(NASHVILLE, Tenn.) — State Rep. Jason Zachary (R-Knoxville) has filed legislation for 2021, designed to scale back the power of Tennessee’s six independent metropolitan health departments during their response to a county-wide health emergency.
House Bill 7 dials back the autonomy of the state’s six independent health departments in Davidson, Hamilton, Knox, Madison, Shelby, and Sullivan Counties. These six counties currently have boards comprised of unelected members with their own authority to issue health directives independently from the state.
Under House Bill 7, any county health director, health officer and board of health would move to an advisory role, while elected county mayors would have the final authority to establish and implement policies in response to a county-wide health emergency.
“Elected representatives in the legislative and executive branches are accountable to those who have entrusted them to serve, and they should make all final decisions during these situations, based upon advice from our public health experts,” said Rep. Zachary. “This legislation reduces bureaucracy and ensures accountability with constituents by moving unelected boards into advisory roles, which will make responses to health emergencies more consistent across the state.”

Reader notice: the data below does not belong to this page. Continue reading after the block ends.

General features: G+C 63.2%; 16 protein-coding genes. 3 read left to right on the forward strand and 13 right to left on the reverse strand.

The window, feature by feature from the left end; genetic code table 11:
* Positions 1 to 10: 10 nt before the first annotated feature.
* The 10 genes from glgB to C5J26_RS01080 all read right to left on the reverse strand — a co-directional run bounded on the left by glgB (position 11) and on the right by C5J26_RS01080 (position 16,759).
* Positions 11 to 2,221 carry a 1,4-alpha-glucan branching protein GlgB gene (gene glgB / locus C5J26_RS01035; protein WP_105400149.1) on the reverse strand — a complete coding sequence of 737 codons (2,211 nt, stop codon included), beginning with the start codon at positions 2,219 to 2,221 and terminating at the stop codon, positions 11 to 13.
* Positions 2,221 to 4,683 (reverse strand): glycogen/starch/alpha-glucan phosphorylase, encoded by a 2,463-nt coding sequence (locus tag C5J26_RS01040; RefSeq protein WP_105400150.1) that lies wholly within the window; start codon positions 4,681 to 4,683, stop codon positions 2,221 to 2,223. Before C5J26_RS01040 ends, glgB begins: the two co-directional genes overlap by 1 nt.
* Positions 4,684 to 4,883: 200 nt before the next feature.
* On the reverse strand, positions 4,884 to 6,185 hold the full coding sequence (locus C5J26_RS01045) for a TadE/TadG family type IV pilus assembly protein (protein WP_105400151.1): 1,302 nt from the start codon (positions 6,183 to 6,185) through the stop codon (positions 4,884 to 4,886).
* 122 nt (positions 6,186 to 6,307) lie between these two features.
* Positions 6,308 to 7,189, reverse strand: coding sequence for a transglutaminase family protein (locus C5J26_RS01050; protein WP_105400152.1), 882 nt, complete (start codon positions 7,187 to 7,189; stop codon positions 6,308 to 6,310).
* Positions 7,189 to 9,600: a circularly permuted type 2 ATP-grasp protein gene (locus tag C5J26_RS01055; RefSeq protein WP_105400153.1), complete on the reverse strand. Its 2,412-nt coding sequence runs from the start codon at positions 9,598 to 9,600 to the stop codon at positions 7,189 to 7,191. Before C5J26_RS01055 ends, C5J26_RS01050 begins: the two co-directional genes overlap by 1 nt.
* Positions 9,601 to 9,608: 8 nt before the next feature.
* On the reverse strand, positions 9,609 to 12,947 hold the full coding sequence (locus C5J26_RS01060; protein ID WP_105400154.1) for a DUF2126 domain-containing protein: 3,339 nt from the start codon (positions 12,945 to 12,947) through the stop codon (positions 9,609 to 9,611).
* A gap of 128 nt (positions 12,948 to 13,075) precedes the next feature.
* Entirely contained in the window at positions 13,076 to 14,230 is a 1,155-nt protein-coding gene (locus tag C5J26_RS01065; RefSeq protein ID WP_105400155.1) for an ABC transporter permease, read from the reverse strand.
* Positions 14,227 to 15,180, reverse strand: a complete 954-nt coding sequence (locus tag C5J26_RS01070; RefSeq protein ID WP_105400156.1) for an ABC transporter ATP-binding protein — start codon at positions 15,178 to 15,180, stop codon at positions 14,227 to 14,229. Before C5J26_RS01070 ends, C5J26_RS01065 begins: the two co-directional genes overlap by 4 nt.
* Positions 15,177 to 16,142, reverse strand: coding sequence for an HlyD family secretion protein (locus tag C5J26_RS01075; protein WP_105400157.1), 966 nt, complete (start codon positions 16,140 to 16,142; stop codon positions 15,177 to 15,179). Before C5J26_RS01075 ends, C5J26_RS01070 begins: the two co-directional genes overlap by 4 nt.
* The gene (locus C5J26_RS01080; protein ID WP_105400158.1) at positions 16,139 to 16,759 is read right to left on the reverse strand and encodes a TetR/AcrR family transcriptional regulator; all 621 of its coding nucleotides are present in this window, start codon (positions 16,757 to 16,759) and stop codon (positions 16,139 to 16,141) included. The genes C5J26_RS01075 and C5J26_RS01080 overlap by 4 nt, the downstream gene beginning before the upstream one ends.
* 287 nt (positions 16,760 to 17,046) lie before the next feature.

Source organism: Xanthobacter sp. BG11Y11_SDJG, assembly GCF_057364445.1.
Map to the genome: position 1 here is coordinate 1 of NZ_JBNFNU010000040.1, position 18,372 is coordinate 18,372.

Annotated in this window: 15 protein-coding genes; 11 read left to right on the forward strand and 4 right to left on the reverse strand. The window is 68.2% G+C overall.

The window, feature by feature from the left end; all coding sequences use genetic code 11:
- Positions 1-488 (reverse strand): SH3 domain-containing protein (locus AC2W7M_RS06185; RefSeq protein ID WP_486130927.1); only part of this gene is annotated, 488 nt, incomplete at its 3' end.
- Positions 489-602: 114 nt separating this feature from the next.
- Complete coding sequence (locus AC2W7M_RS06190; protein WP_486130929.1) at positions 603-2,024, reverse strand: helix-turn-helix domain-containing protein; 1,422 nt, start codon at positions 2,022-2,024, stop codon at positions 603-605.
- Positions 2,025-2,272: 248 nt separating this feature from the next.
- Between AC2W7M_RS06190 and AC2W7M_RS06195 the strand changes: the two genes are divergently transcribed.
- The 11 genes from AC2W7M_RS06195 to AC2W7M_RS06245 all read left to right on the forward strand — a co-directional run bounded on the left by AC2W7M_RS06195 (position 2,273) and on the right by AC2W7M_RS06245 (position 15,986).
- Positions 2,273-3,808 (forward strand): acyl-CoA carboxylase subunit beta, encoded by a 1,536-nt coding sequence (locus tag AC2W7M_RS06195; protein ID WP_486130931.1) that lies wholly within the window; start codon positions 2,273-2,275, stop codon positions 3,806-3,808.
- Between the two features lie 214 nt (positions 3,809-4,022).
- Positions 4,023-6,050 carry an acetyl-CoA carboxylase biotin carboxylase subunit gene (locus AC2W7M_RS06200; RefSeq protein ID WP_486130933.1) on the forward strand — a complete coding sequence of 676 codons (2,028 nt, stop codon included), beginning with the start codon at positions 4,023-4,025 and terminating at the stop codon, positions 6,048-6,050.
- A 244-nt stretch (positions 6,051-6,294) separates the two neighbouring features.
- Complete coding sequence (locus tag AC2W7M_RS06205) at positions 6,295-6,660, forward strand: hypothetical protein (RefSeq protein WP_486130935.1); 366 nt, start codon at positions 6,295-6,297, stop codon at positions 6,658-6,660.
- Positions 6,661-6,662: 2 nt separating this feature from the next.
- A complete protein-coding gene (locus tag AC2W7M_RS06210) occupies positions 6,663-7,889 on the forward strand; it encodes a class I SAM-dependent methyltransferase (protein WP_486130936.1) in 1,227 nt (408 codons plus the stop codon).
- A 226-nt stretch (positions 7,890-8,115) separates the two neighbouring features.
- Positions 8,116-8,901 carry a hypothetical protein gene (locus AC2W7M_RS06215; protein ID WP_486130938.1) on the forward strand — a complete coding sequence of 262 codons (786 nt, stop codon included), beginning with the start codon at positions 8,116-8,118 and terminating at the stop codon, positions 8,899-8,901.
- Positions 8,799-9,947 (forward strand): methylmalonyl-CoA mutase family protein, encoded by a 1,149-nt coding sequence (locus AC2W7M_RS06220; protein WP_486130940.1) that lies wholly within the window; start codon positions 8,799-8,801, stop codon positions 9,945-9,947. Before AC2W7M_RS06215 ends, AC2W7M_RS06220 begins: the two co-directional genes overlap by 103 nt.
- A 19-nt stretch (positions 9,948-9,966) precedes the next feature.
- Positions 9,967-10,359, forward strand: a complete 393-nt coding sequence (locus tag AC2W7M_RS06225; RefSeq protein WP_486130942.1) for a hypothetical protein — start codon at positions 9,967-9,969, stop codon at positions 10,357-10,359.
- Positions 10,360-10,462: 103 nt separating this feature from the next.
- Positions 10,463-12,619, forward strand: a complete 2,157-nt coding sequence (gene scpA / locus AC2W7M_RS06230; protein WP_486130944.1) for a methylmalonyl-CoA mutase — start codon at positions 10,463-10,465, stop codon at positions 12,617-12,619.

The legislation is strongly supported by members of House Republican leadership — including House Speaker Cameron Sexton (R-Crossville). Sexton has worked closely with Rep. Zachary, as well as business and community leaders to craft a solution to address situations where burdensome policies implemented by unelected boards continue to hamper economic recovery efforts from Covid-19 in certain communities across Tennessee.
“Our elected officials are held accountable by voters through the election process; we also elect our leaders to make tough decisions, not to have those decisions made by unelected bureaucrats,” said Speaker Sexton. “The independent health boards are unrestricted with their autonomy and control, and their unchecked actions are further damaging businesses in areas like Davidson, Knox, and Shelby Counties. I appreciate Chairman Zachary for his hard work and for his desire to continue standing with our business and community leaders. Together, we will ensure a strong economic recovery across all three grand divisions of our state.”
The 2021 legislative session officially begins on Jan. 12, 2021. For more information on House Bill 7, please click here.
Jason Zachary is the Chairman of the Ad Hoc Committee on Emergency Executive Powers. He lives in Knoxville and represents Tennessee House District 14, which includes a portion of Knox County.